After years of refusing to utilize photoshop to distort any of my photographs I finally decided to take some time and see what I could do in order to make some of my photos look more creative and obscure. I was surprised to find out just how hard it is to do anything with landscape photos. It seems that it’s more difficult than I thought that it would be. I ended up going through hundreds of different patterns and never really ending up with anything that I liked. Usually the photo would end up just looking like it was a horrible photo or I wasn’t able to keep the photo from becoming so obscure that you couldn’t even make it out. I finally just decided to go with it and pick a few different patterns and see how it looked. I ended up using the ceramic tiles for most of my photos but I was again disappointed with the result. However, I was told by someone that they looked really cool and I should do more like that. I guess it’s hard to judge your own work and it’s sometimes good to work outside the box and take some chances. I chose to post this photo since it’s pretty easy to make out the the city landscape but you can easily see that I used the ceramic theme to change the photo. I ended up enhncing the photo from a raw picture and then just utilized the ceramic application to enhance and then feed off the photo. It was fun to play around with your photos as well as create a whole new market or appreciation for the technology available. However, I wasn’t impressed with most of the photoshop applications available and I will probably end up utilizes the same ones over and over.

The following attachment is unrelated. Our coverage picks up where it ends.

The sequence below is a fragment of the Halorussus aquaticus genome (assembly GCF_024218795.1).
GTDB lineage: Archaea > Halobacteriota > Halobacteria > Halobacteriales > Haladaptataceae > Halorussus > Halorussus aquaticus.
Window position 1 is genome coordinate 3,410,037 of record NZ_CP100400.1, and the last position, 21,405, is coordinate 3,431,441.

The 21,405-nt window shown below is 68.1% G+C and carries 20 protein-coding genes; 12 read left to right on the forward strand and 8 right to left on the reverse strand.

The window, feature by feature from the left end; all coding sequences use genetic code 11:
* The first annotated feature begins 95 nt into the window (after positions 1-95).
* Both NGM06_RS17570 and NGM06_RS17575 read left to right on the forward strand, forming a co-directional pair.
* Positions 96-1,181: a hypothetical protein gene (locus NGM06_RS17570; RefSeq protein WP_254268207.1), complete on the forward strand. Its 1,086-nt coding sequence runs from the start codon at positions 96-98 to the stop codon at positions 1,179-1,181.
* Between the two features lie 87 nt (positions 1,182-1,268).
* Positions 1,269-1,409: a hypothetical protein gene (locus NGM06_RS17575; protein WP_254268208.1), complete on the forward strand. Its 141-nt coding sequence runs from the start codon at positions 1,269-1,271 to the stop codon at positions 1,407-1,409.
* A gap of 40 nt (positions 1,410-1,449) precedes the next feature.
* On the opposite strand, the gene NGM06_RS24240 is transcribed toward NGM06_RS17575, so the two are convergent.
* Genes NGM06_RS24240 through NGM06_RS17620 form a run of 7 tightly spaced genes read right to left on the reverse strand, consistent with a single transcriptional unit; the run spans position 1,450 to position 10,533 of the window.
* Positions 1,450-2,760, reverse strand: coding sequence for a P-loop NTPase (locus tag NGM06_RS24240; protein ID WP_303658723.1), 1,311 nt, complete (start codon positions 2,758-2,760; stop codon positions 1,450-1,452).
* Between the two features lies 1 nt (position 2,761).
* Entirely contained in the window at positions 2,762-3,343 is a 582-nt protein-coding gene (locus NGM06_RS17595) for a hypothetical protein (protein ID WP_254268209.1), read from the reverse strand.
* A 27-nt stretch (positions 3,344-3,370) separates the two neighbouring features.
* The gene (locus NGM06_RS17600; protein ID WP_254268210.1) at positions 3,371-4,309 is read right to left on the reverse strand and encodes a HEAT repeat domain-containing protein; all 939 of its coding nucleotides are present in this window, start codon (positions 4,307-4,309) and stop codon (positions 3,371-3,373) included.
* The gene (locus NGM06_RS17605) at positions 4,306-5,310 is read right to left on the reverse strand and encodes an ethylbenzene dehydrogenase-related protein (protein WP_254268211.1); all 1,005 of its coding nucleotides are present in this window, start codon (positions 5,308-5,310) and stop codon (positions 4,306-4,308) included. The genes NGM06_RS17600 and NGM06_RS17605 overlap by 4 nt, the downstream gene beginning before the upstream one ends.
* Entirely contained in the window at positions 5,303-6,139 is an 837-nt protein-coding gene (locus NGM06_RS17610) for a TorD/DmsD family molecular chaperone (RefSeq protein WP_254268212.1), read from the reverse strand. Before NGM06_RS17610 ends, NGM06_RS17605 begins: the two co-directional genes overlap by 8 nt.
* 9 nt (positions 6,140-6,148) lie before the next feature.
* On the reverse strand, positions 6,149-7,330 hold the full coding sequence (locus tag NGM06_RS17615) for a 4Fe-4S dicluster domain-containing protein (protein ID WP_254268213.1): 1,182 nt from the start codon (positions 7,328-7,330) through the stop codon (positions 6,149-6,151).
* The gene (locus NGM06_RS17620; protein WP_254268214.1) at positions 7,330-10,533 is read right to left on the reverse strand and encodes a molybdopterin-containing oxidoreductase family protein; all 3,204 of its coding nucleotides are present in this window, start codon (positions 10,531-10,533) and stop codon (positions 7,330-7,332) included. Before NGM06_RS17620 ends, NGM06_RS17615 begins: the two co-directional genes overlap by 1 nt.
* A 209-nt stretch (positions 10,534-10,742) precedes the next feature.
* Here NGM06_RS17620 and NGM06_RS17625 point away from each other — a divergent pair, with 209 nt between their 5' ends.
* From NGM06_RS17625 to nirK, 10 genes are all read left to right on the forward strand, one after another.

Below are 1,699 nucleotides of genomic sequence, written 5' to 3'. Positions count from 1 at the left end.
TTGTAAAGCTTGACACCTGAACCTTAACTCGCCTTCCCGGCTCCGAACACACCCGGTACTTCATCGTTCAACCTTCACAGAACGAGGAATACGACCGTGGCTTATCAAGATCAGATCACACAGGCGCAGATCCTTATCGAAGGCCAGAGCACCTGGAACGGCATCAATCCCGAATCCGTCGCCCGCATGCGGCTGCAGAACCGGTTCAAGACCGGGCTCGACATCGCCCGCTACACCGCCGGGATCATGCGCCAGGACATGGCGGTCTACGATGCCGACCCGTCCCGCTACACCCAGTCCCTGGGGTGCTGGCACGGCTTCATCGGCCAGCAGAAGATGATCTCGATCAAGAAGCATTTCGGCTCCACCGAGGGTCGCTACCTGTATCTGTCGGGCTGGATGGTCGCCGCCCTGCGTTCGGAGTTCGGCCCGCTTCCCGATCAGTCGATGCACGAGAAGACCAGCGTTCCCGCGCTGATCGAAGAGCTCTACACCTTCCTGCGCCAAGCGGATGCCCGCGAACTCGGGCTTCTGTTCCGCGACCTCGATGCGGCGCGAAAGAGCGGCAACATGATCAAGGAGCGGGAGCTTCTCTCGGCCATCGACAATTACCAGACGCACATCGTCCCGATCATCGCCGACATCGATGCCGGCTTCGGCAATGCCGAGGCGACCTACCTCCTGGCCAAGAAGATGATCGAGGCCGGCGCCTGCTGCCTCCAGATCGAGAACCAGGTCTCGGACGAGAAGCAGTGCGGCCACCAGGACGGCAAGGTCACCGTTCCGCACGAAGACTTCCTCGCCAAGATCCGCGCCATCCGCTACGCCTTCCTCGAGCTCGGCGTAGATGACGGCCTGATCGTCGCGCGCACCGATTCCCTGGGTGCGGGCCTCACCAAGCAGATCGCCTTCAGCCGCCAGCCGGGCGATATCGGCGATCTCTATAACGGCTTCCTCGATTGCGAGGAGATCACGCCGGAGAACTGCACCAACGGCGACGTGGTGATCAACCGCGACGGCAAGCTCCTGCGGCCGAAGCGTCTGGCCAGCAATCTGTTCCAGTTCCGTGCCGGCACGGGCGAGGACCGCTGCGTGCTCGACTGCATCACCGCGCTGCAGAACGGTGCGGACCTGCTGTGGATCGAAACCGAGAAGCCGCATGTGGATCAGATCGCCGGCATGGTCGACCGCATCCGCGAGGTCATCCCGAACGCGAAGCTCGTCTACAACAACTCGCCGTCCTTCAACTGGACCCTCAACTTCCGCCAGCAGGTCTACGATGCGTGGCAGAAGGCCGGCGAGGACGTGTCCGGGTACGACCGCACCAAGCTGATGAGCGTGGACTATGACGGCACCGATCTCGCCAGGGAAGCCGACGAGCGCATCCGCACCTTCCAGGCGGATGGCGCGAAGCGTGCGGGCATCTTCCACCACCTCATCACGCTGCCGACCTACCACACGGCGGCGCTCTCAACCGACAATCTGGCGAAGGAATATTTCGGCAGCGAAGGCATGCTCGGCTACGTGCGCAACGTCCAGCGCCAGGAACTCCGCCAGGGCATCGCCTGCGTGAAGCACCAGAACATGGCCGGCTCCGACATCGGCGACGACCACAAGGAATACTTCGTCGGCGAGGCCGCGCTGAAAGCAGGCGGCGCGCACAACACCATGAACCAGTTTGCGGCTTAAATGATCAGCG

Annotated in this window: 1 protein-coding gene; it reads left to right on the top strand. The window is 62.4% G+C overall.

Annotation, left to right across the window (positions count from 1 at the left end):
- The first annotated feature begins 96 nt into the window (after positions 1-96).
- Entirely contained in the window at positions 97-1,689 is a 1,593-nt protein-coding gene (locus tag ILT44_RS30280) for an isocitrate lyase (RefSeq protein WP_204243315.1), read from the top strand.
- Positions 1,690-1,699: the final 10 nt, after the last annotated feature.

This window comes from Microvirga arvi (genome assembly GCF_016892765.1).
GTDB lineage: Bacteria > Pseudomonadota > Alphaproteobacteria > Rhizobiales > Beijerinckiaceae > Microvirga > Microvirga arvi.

One of the best places to snow shoe inside the Mt. Hood forest is along the Barlow Trail. There is a small ski park just off of Hwy 35 and it offers some of the best terrain within the area. You can cross country ski, snow shoe or if you feel up to the task, you can carry your snow board or skis to one of the many higher elevations and make some fresh tracks. The trail system will take you as far east as you can go but if you plan on heading west, you will find yourself standing along Hwy 35. However, you won’t have any problem getting some great shots of Mt. Hood as long as you can work your way to an open clearing or higher elevation. You will pretty much be engulfed inside the forest so you can expect to be standing below some pretty spectacular trees. There are also hundreds of small creeks that wind throughout the area so you will want to be prepared to cross a few of them as well as navigating through some of the underbrush that grows along the creeks. However, if the snow pack is deep enough, you may not have to worry about any of the creeks or underbrush since they could be several feet below the snow pack. If you plan on taking some photos you will want to keep in mind that you are directly south east of Mt. Hood and since the sun will most likely be at about a 90 degree angle from the mountain, you will want to be sure and attach your CIR-PL and plan on looking for ways to avoid too much glare. This is especially true if you encounter clear blue skies like the one I posted. The direct sun along with the intense glare from the mountain and snow can really make it difficult to get a good quality shot without too much overexposure. Normally I would bring my tripod on days like this but since the trek is so strenuous and difficult due to the trees, you would be better served if you leave the tripod in the car and just plan on taking a lot of photos and utilizing your histogram as much as possible. Since I took a lot of photos of the trees, covered in snow inside the park, I made sure to remove my Cir-PL in order to maximize the limited light penetrating the forest. You can end up passing some pretty spectacular shots without even knowing it while trekking through the snowy forest if you’re not careful. I try to remember to look up as much as possible in order to take advantage of every opportunity. Because the snow park if pretty small you can expect it to fill up on weekends but if you get a spot you can expect limited crowds. The best thing about the Barlow snow park are the views of Mt. Hood and the forested trees so you may want to pick a day when the skies are clear and just after a big snow storm blankets the trees.